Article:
The professorships and research groups of the Institute of German Linguistics (Institut für Germanistische Sprachwissenschaft, IGS) cover a wide range of the field. They specifically focus on the theory of language and on psycholinguistics, on language history, linguistic typology, text and pragmatics, German as a foreign language, clinical linguistics, neurolinguistics, phonetics and speech science. The IGS is excellently represented in key research areas that are intensively discussed internationally at present. The joint research programme “Theorie und Empirie der Sprachdynamik und Sprachkognition” (theory and empiricism of language dynamics and language cognition) reflects common research interests of the IGS and of the Research Center Deutscher Sprachatlas (Forschungszentrum Deutscher Sprachatlas, DSA).
The research focus of the IGS rests on three pillars, which in turn form a strong network both among themselves but also with other fields within and outside of the faculty. These focuses are:
- Language variation/language dynamics
- Communication and pragmatics
- Language and cognition
1) Language variation/language dynamics investigates various aspects of linguistic variation. Regional languages studies analyses the dialects, substandard varieties and regional languages of German. The Language History research group investigates the historical development and diachronic change of the German language. The Linguistic Typology research group is interested in the diversity of the individual languages and their variations. Different languages are collected and compared with the help of computer-aided quantitative methods.
2) Communication and pragmatics researches the mechanisms of oral and written communication. The research group Text and Pragmatics takes a functional perspective and analyses the purpose for which texts are drafted as well as the linguistic means employed in this process. The guiding theme of the Speech Science research group is the comprehensive approach to phenomena of orality and vocality. One focus here is on rhetorical questions and aesthetic/speech artistic questions, and on whether and how oral communication can be taught. In its research, the German as a Foreign Language research group also deals with questions from communication studies. It covers a broad range of topics from multilingualism, intercultural pragmatics, language teaching research/language didactics and alphabetisation.
3) The objective of language and cognition is to base linguistic theories and models on solid cognitive scientific and neuroscientific research. Using modern experimental methods, the Neurolinguistics research group analyses the neuronal mechanisms when language is processed and produced. The findings of this research promise new insights into the nature of language and into how the human brain works. Research from cognitive scientific and neuroscientific phonetics complements the department’s neuroscientific orientation. The Clinical Linguistics research group deals with the various manifestations of language disorders. It focusses on describing in detail the symptoms and on the analysis of language processing in children and adults who display speech and language disorders. It is a major application-oriented aim to design, test and evaluate specific and effective diagnostic procedures and intervention methods. Research and clinical practice interlink in the outpatient clinic, KLing.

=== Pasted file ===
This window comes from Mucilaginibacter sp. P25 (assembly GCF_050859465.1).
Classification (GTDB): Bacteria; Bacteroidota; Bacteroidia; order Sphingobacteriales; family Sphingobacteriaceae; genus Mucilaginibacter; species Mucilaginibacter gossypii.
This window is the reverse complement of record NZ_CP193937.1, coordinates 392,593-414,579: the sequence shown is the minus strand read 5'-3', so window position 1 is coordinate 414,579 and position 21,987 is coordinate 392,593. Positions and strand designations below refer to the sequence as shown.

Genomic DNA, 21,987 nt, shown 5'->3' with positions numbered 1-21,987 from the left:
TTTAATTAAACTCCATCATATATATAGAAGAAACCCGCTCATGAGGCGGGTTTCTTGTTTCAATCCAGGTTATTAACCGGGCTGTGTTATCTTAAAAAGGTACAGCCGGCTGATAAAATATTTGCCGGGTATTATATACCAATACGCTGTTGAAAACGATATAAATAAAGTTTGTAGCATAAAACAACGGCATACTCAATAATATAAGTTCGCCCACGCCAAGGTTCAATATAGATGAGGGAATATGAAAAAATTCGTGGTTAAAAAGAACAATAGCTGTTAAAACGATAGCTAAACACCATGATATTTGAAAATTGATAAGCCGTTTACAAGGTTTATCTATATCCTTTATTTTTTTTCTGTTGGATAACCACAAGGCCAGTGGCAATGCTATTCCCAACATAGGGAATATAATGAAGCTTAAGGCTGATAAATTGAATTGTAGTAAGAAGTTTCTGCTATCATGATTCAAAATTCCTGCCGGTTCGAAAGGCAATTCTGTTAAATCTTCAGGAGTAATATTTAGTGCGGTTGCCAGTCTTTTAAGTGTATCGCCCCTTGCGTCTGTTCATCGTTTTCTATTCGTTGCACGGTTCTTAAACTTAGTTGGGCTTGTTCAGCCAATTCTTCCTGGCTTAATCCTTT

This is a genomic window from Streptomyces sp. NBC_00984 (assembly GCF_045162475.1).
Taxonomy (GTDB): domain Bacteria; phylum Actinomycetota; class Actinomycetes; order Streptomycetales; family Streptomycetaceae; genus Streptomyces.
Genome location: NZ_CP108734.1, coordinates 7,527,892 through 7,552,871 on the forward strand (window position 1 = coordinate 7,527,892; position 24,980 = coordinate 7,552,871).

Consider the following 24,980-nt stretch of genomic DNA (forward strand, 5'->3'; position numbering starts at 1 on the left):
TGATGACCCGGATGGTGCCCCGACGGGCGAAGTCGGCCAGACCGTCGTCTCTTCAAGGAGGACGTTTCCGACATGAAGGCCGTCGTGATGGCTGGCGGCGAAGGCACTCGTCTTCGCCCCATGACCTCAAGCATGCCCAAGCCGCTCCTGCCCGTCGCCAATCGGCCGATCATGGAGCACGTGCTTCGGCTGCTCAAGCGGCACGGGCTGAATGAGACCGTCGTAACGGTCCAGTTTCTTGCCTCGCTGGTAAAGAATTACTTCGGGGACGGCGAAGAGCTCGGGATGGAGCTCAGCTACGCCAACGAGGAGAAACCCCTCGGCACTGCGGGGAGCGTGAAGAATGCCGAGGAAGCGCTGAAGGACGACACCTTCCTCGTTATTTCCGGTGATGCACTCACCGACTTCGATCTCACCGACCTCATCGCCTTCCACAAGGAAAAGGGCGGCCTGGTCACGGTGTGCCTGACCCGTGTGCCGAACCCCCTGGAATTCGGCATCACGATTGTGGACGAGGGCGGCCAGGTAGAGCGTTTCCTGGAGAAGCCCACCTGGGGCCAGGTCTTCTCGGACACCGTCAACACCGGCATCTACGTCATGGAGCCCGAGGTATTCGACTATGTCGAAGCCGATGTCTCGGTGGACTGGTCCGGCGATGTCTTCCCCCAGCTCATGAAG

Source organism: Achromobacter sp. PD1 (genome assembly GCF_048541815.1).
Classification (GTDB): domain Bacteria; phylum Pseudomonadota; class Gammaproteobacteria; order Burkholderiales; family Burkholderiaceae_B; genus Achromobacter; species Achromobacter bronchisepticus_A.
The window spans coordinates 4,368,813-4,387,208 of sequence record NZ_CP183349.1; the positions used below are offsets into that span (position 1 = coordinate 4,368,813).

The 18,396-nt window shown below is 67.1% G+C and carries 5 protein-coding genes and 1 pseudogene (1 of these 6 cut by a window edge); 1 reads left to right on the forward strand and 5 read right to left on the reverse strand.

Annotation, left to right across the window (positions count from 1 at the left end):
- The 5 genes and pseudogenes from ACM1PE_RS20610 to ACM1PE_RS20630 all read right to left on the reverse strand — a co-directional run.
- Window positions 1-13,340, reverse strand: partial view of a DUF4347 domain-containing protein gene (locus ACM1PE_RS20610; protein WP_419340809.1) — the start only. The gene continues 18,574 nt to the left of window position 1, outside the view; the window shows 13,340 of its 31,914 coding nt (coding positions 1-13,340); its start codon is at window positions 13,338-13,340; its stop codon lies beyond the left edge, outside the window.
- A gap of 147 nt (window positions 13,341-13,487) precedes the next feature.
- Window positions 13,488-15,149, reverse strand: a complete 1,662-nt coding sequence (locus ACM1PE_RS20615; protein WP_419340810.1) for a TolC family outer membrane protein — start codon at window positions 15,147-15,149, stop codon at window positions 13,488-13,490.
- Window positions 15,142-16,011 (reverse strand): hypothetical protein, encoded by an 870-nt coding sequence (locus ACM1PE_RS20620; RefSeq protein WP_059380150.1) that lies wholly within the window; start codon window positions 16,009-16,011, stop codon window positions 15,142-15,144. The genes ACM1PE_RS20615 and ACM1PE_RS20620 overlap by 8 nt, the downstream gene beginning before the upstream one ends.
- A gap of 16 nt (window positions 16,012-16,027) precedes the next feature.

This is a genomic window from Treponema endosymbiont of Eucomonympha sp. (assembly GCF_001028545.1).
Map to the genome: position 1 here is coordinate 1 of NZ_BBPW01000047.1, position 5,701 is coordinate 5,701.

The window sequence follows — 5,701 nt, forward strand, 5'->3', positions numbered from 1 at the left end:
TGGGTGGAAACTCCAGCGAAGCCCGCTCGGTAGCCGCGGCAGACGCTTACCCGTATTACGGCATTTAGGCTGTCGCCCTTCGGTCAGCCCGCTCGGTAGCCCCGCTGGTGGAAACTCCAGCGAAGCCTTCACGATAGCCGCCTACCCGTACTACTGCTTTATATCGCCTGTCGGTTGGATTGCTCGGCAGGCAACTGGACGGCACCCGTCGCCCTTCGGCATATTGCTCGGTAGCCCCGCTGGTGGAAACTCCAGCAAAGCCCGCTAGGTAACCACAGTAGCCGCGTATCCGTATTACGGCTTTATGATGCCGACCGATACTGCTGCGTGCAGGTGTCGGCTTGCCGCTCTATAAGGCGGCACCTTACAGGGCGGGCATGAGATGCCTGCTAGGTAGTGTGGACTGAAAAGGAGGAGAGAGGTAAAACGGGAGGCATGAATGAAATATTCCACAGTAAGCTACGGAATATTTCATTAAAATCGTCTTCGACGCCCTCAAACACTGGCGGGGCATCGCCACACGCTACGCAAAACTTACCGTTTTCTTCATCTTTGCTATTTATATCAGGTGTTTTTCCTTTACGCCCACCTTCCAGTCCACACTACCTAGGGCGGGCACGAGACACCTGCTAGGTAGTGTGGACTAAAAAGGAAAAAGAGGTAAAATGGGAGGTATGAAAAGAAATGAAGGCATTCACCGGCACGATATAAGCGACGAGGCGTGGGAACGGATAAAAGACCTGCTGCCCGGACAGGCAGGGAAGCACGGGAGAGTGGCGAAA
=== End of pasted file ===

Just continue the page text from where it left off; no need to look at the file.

Work in these three major research areas of the IGS is characterised by the innovative and interdisciplinary application of empirical methods. These include electrophysiological examinations, perception linguistics experiments, language dynamic analyses and clinical studies. New research methods have been developed and tested in recent years. These novel windows of insight provide access to different details of the complex processing of human language and its effects.
In cooperation with the DSA, the IGS offers various degree programmes that cover a broad range of topics in linguistics. The undergraduate degree programmes “German (teacher training course)” (state examination), “BA German Language and Literature” and “BA Language and Communication” are offered in basic education. For many years the degree programmes have had a constantly high number of enrolments and graduates.
After graduating in one of the Bachelor’s degree programmes at Marburg University or in the linguistic Bachelor’s degree programme of another university, students may continue and specialise with a Master’s degree programme. Several research-oriented Master’s degree programmes are available, e.g. MA Linguistics: Cognition and Communication, or the interdisciplinary MSc Cognitive and Integrative System Neurosciences. The IGS also offers Master’s degree programmes that have a strong focus on both research and application and that offer distinct professional perspectives. In German as a Foreign Language, these are the Master’s degree programme German as a Foreign Language and the Master’s degree programme German as a Foreign Language – online, which is a continuing education programme. Another Master’s degree programme is Speech Science, which offers specialisation in both speech science and phonetics. In the Master’s degree programme Clinical Linguistics, students receive training as academic speech and language pathologists and may thus obtain health insurance accreditation as speech therapists.
List of degree programmes:
9) Studies in preparation for the additional teacher’s examination: German as a Foreign Language
In addition, the IGS offers the graduate programme “Speech Training”. It is completed by passing the German Association for Speech Science’s () extra-mural examinations.